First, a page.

Postby draque » Tue May 19, 2009 9:27 am

Thirded. It's our responsibility to fix unfair rules as quickly as we can, but if we're going to make the pretense of playing by the rules, ourselves, we have to be willing to accept the consequences when we didn't think them out carefully enough the first time (both as individuals and as a society). Like Monocheres pointed out in the last post, if rules can be changed after the fact to punish one set of people, they can be changed after the fact to punish anyone. That women were denied benefits that they deserve is unjust, but I would place the blame for this primarily on the insufficient protection laws that allowed it to take place, and say that unfortunately, punishing the company responsible would open the doors to abuses of the system with consequences worse than what has already happened.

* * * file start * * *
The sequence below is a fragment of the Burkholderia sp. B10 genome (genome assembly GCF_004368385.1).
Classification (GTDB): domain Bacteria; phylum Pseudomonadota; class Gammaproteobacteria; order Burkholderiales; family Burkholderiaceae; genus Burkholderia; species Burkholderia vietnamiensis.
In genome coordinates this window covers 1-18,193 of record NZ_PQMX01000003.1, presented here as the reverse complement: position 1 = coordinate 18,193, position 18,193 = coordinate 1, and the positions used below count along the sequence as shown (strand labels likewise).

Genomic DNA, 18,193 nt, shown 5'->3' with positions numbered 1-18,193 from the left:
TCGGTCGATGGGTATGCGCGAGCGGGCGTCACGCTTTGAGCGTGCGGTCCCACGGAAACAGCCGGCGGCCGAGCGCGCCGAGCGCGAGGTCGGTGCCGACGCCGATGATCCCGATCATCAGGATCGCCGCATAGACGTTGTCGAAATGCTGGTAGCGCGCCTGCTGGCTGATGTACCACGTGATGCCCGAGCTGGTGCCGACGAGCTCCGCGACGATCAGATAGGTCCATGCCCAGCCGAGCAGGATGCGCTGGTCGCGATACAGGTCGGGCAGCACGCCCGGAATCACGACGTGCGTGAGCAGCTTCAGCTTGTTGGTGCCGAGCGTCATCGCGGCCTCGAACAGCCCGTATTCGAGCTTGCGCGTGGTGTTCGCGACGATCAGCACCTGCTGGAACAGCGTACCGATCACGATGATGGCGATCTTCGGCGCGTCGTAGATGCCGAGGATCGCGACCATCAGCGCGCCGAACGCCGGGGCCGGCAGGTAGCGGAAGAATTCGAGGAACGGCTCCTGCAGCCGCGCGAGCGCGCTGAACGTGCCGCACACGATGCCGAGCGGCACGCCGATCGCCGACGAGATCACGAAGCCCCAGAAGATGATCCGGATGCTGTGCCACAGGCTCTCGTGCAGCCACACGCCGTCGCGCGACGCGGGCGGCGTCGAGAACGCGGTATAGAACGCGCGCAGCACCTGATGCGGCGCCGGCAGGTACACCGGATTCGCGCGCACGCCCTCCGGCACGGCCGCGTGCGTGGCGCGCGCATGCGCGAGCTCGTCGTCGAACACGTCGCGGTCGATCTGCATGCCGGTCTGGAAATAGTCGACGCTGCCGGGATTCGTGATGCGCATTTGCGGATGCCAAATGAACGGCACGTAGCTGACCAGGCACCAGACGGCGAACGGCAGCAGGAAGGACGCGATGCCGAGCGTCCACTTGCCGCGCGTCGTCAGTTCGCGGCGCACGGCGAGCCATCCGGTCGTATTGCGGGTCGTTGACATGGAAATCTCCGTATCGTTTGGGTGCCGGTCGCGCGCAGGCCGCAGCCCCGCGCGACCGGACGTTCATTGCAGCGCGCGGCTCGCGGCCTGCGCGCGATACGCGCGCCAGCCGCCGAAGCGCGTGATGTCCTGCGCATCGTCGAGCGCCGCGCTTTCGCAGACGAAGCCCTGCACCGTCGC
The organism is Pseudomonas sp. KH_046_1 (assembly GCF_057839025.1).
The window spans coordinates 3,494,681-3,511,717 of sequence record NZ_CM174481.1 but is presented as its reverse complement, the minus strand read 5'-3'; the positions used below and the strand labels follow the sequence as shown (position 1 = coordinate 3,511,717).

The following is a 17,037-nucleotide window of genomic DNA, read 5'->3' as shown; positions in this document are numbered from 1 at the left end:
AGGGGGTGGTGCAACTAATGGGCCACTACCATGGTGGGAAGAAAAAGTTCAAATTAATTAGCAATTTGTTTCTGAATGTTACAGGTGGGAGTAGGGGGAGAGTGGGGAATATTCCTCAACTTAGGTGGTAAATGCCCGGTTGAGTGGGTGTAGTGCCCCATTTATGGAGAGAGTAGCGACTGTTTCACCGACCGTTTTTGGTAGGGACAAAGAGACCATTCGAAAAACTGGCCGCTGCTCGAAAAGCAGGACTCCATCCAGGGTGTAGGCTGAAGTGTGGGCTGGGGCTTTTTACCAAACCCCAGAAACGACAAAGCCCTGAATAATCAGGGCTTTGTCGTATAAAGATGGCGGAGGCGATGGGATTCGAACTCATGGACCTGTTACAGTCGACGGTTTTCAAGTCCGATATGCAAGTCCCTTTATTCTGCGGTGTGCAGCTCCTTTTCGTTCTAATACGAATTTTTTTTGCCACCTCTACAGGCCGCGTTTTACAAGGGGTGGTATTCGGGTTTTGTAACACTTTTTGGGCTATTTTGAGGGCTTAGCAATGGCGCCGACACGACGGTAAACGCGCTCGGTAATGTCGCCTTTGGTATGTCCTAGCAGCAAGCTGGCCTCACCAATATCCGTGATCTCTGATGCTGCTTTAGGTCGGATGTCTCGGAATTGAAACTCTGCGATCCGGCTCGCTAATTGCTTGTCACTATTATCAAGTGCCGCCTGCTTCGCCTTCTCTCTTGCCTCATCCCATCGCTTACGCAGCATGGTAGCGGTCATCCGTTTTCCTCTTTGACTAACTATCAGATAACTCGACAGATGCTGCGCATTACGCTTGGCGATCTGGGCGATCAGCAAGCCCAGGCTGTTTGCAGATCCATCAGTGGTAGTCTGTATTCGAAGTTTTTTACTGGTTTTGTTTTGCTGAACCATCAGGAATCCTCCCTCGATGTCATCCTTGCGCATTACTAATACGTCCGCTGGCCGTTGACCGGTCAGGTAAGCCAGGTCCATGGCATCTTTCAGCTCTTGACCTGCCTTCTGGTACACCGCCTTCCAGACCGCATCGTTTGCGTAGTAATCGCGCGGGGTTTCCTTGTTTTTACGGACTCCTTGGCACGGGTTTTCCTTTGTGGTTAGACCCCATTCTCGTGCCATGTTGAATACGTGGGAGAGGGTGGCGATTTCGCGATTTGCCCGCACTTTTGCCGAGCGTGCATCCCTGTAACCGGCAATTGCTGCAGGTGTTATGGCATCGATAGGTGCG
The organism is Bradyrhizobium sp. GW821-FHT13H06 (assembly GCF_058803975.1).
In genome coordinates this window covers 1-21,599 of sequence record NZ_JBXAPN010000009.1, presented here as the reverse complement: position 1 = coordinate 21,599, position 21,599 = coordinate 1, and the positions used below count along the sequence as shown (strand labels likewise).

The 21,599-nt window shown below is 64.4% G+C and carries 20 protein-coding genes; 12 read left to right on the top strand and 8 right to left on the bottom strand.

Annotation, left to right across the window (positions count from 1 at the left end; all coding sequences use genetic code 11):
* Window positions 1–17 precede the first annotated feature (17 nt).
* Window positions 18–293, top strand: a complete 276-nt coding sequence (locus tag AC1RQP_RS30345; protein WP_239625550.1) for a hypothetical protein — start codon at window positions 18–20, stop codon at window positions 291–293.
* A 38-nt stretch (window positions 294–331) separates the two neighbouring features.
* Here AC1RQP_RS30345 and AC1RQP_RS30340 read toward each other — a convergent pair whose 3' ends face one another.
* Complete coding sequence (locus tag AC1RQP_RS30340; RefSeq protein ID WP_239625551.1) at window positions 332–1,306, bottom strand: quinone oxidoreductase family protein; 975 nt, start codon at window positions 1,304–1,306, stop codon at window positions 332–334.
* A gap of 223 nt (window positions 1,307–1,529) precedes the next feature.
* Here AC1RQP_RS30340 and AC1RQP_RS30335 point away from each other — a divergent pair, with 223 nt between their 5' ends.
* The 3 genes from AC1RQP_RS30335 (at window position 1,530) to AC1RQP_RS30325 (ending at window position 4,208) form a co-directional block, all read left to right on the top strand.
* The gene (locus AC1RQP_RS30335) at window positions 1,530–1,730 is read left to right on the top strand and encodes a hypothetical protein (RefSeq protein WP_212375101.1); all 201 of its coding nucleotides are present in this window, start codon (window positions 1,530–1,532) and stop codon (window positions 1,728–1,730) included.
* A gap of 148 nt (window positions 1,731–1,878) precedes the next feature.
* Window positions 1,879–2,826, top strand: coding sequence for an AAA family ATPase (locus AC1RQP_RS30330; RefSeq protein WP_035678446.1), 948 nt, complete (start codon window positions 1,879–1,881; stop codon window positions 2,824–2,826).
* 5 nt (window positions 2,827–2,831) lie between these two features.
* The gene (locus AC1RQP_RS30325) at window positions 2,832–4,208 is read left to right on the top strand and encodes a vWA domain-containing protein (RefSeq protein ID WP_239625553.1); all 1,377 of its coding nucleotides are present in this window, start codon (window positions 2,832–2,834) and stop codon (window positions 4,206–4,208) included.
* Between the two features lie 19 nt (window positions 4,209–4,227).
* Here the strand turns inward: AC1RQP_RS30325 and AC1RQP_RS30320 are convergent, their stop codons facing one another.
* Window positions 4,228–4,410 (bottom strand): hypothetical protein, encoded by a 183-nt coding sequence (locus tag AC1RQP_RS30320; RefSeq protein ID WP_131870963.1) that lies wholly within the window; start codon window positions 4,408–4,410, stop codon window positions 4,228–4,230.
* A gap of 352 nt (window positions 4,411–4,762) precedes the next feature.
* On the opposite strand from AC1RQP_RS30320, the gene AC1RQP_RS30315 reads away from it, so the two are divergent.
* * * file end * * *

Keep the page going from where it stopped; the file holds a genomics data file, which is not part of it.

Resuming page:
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Re: Court Rules Old Maternity Leave Doesn't Count Toward Pension

Postby Alfador » Tue May 19, 2009 10:02 am

I'm sorry Jennifer, but I'm going to have to side with Monocheres and draque, here. Ex-post-facto protection is a CORE part of what our country stands for, part of the protections that have helped us as citizens weather the changes wrought by the various administrations over the last several decades. Without it... imagine the PATRIOT Act, imagine communist/terrorist witch-hunts... but TEN TIMES WORSE.

Yes, it's horrible when companies can't be called out on their abuse because it wasn't illegal at the time they did it. But the law against it provides a definitive stopping point, at the very least.
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Re: Court Rules Old Maternity Leave Doesn't Count Toward Pension